Somewhere I read about a young woman in Colorado a few years back who had herself sent to jail in order to avoid being tempted. Her situation was a little different than most, however. Her temptation was to get married. This young woman asked a juvenile judge to place her in jail in order to prevent her wedding from taking place–a wedding that was scheduled later in the month. She was only 17 at the time and was in love with an older man. She knew that it was not in her best interest to marry him, but she also knew she couldn’t resist him when she was in his presence. Jail seemed to be the only answer. We don’t know what happened to her after she was released from jail. We can only hope that she made a wise decision. We do know, though, what it is to be tempted.
Jesus knew what it was to be tempted. Jesus also knew how to deal with temptation. Jesus was aware of the powerful connection between thought and deed. In that beautiful prayer that he taught his disciples to pray, which we call The Lord’s Prayer, we find the words, “lead us not into temptation . . .” (Matthew 6:13a). Have you ever wondered what Jesus meant by that? Surely God would not lead us into temptation!
Here’s what I believe Jesus was saying. It is one thing to pray for forgiveness. It is quite another to be so earnest in our commitment to Christ that we pray passionately, “Please, Lord, keep me from even being tempted.”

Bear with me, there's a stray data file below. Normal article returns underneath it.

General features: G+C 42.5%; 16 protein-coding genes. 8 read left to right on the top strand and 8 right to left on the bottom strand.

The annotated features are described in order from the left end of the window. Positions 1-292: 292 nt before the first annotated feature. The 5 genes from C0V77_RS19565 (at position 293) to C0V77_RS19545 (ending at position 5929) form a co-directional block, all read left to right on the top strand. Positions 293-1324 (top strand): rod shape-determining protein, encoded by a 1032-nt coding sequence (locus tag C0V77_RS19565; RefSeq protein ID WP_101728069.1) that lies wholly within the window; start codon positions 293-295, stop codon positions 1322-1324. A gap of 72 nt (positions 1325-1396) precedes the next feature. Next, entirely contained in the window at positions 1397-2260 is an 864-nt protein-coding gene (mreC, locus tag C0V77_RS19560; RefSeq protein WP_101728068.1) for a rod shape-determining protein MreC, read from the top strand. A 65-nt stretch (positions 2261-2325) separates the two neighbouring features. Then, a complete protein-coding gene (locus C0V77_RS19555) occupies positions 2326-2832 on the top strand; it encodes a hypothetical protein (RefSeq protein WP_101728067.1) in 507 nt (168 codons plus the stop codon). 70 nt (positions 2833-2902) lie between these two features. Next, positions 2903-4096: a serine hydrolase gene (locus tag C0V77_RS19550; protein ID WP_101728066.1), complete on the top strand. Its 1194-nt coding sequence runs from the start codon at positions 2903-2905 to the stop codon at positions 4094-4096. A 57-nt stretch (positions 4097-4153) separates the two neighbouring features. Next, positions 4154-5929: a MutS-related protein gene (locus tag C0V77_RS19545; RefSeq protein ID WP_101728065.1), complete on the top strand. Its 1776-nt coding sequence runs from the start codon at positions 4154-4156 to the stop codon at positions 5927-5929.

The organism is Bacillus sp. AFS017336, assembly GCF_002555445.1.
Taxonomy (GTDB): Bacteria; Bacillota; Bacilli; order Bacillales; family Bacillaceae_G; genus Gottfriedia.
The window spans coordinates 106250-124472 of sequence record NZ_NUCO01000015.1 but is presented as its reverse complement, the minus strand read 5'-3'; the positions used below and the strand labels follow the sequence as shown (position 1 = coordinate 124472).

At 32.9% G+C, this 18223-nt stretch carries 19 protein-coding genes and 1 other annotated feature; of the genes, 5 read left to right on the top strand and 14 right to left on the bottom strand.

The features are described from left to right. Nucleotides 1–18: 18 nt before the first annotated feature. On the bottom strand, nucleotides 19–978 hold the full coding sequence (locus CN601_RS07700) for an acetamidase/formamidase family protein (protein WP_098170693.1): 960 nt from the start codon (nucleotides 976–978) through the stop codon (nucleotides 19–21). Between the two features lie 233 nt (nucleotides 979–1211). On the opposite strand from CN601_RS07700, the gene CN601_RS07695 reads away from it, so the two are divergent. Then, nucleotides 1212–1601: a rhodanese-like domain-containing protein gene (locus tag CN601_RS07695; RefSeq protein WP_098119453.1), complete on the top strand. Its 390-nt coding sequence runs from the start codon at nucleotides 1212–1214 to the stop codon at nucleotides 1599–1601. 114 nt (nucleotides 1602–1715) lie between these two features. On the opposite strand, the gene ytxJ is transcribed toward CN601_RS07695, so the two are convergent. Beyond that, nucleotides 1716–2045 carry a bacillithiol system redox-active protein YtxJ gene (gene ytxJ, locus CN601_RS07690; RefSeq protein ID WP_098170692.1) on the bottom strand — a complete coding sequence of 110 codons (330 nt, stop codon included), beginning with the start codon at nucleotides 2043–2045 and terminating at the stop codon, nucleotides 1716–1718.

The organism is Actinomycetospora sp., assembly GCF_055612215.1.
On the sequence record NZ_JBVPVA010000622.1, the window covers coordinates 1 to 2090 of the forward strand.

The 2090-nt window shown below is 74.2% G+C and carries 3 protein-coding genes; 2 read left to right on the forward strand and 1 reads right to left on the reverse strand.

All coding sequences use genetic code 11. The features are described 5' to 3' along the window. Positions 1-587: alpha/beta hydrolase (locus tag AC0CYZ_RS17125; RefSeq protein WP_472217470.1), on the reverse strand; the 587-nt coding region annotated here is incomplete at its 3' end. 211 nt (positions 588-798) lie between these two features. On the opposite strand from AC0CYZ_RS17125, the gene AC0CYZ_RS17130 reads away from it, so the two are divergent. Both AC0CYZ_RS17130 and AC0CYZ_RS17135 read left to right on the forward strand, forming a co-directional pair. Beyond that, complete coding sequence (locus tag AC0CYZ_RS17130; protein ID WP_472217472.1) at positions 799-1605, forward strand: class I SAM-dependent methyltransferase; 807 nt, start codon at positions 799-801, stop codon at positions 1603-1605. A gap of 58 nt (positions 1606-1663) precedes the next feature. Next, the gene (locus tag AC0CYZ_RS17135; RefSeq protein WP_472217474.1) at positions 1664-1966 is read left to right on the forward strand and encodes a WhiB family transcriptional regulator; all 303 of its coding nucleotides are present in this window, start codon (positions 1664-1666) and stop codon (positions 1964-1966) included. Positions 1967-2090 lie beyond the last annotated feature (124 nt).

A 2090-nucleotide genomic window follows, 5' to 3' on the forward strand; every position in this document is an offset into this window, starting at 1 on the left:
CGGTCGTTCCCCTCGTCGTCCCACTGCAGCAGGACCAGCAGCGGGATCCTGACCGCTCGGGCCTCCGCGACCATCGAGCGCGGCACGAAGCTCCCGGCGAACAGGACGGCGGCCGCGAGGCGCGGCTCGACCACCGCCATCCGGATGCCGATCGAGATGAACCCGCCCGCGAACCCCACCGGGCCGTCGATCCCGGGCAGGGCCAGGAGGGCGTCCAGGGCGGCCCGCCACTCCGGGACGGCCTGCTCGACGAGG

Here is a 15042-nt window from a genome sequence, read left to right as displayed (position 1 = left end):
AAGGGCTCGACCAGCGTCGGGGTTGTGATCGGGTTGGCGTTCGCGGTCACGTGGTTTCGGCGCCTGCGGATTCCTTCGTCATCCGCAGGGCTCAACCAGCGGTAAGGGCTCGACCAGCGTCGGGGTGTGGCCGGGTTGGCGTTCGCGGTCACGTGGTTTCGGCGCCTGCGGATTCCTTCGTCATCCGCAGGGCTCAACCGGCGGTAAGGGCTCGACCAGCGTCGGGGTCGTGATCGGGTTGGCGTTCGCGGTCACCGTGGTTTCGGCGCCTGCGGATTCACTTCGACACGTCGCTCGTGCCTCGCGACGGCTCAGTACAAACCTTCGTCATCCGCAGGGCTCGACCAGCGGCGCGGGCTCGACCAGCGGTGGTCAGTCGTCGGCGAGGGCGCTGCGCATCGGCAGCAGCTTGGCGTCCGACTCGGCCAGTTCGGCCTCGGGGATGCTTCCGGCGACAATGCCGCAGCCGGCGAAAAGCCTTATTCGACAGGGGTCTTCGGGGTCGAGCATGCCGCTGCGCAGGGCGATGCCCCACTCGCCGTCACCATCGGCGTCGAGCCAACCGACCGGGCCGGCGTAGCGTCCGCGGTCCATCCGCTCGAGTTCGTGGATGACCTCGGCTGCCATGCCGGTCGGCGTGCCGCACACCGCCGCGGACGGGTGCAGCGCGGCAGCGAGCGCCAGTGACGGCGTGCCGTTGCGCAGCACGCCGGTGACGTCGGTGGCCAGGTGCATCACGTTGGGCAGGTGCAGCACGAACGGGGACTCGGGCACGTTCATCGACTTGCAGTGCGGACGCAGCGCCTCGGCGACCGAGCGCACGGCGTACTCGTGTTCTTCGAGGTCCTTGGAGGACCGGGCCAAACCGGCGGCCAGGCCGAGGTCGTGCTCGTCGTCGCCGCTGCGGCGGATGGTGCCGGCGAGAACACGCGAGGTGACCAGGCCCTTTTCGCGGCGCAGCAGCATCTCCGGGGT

That’s a hard prayer for some people to pray. Let’s face it. Some people really enjoy being tempted. Several years ago there was a popular country song by singer Lari White, the chorus of which went like this:
“Lead me not into temptation, I already know the road all too well;
Lead me not into temptation, I can find it all by myself.”
The woman in the song sings, “Lead me not into temptation,” but by the time you get to the end of the song it is clear that temptation is clearly what she is seeking.
Contrast that with the idea of being so earnest in our devotion to Christ that we pray passionately, “Please, Lord, keep me from even being tempted.”
In Matthew 6 we read those thought-provoking words from our Lord, “You have heard it was said, you shall not commit adultery. But I say to you that everyone who looks at a woman lustfully has already committed adultery with her in his heart.”
I believe that we miss the point if we try to make this into an example of unattainable perfectionism. Rather it is a recognition on Jesus’ part of a truth about human nature–the deed begins with the thought.
A young married woman sits in her pastor’s office. She describes to him a marriage gone stale, a husband with misplaced priorities, a situation in which she has excessive time on her hands and a longing for romance in her heart. “Yesterday I had lunch with a fellow I almost married,” she confesses. “I hadn’t seen him in years. Did I do wrong?” Of course there is nothing wrong with a simple lunch with an old friend–or is there? Certainly there is danger.
Someone once said that opportunity knocks only once but temptation bangs on your door for years. Jesus knew the power of temptation over the human soul. Listen as he instructs his disciples on the night that he is betrayed. Luke writes, “And he came out, and went, as was his custom, to the Mount of Olives; and the disciples followed him. And when he came to the place he said to them, ‘Pray that you may not enter into temptation’” (Luke 22:39-40). Notice that linkage–prayer and temptation.